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Double rainbow on St Clements

Hello again,

I hope everyone is keeping well.  This week I thought we'd have a range of activities on a rainbow theme.  Don't forget to let me know whether you had a go at any of these activities.

Create a rainbow

First, have a go at creating a rainbow.  This probably works best if bright sunshine is coming in from a window.  You may already have stuff in the house which creates rainbows eg crystals, edges of mirrors etc.  If not, have a go at creating one with a mirror in a tray of water as shown on this web page


Another place you can see rainbow colours is in bubbles, so now is the time to get out your bubble mix.  If you haven't got any bubble mix, then try this recipe .

My bubble making friends have the following tips on creating the above bubble mix:

  • Make sure you use baking powder NOT bicarbonate of soda (they are not the same thing)
  • The cornflour will be very difficult to dissolve but don't be tempted to use a blender as then it won't work
  • In the UK, fairy liquid is probably the best washing up liquid to use (although I've heard good things about Ecover)

If you can't get all the ingredients for the recipe together carefully mixed washing up liquid and water on its own (or with glycerin) works pretty well for smaller bubbles. 

My top tip is leave the mixture to rest over night - it will work much, much better if you do.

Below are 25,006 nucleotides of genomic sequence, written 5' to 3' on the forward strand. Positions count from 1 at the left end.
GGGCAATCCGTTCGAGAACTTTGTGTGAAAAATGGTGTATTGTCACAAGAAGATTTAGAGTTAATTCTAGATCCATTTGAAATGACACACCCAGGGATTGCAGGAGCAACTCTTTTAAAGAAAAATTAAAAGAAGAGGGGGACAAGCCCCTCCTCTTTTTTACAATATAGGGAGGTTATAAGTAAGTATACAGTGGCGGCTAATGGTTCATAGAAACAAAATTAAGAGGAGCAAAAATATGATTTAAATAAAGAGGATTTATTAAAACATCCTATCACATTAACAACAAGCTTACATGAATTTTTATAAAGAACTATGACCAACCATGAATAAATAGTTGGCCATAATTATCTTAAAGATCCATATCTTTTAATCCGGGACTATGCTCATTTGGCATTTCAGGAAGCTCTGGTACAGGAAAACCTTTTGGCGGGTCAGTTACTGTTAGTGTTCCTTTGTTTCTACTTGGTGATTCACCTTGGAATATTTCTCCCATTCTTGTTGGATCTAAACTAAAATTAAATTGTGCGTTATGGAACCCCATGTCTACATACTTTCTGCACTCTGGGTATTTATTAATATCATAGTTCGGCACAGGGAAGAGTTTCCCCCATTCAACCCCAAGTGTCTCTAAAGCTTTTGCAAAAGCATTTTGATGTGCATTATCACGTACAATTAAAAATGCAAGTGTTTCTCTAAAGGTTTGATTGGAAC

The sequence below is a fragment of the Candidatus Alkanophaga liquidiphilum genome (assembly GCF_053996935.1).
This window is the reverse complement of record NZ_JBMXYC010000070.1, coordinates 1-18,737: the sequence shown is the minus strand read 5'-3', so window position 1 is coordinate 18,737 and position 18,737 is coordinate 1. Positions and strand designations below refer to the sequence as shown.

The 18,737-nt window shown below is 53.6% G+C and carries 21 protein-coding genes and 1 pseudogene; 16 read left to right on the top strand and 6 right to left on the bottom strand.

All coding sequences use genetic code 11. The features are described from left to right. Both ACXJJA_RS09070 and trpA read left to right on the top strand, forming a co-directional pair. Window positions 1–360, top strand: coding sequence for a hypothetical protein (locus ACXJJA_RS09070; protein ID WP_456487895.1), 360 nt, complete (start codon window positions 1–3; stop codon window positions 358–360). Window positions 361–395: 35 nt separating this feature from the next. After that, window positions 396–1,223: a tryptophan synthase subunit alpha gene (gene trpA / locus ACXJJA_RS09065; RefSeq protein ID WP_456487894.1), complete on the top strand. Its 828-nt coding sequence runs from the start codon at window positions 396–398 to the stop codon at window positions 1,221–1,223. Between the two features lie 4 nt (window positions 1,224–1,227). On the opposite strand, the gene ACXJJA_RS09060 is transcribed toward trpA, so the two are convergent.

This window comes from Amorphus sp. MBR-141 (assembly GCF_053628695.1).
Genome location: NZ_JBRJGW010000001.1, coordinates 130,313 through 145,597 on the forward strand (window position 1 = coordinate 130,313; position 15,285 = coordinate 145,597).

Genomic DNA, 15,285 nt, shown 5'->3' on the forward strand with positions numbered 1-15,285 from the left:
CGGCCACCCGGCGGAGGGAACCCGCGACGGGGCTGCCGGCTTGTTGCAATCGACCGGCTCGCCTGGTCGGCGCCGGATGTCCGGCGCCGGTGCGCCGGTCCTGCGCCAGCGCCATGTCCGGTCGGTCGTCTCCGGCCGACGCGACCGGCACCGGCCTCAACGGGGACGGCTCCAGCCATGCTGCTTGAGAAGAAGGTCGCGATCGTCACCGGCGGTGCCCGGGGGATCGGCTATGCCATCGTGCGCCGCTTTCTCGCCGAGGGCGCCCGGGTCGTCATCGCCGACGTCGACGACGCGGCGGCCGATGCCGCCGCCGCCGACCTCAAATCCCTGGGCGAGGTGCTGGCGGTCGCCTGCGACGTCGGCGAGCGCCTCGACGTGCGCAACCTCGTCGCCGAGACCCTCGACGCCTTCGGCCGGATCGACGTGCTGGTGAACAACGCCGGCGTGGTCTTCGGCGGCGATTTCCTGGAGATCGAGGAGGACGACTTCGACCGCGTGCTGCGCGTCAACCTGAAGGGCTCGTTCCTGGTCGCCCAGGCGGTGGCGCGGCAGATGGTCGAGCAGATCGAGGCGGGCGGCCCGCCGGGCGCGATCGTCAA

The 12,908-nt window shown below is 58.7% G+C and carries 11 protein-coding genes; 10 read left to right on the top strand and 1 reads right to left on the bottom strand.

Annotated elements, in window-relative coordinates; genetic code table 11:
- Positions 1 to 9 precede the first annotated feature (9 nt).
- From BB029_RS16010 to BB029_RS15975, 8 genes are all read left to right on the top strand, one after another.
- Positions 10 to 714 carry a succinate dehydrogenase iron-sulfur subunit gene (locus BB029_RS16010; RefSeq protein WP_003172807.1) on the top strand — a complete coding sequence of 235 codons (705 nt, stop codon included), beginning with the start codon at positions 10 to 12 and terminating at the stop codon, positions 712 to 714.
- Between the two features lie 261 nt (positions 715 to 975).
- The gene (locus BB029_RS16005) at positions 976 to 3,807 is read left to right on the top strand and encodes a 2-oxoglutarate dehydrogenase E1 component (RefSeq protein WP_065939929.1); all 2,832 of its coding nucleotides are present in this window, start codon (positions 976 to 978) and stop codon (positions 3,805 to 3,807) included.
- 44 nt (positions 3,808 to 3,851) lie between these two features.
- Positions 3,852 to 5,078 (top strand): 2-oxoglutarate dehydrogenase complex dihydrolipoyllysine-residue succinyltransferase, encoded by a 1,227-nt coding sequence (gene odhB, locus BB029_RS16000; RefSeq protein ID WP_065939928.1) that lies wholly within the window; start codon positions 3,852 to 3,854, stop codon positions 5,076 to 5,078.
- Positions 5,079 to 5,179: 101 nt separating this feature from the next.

Once you have your bubble mix, go outside and blow some bubbles.  If you look carefully you will see the bubbles have lots of swirling rainbow colours which change over time. As more of the liquid in the bubble runs to the bottom black spots form near the top and join together just before the bubble bursts.  It's something Isaac Newton found particularly interesting. 

CD Spectroscope

You can also get rainbow effects using angled CDs or DVDs in sunlight (or a bright lamp). You can use this fact to build a spectroscope.  These are used by astronomers to work out what stars are made of and by jewellers to assess precious stones.  Arvind Gupta has a design that is a bit fiddly to make but works really well.  I recommend his toys from trash pages generally for some great ideas of things to do.  If you want to know a bit more about the science take a look at these resources from Oxford Sparks (the two spectroscope resources for KS3 and KS5 use the Arvind Gupta template). 

When you use the spectroscope NEVER use it to look directly at the sun.


Although most rainbows are created with light, you might like to have a go at some chromatography where you split the ink from coloured felt tip pens into different colours.   There's a bit more information about it on this page. My main tips are:

  • Use salty water (it makes the inks spread out better)
  • Use water soluble pens (crayola washable are good if you have them)
  • Avoid yellow, cyan or magenta coloured pens as they are most likely to be pure dyes (see if you can find out why)
  • Assuming you don't have chromatography paper try coffee filter paper or kitchen towel

Rainbow E-cards from Quentin Blake

Finally, take a look at these lovely, free e-cards from Quentin Blake on the theme of rainbows.  Why not send one to a friend or relative that you aren't able to visit.

That's all from me this week folks.  Do feel free to ask me to suggest activities on a particular theme - I'd love to help you out.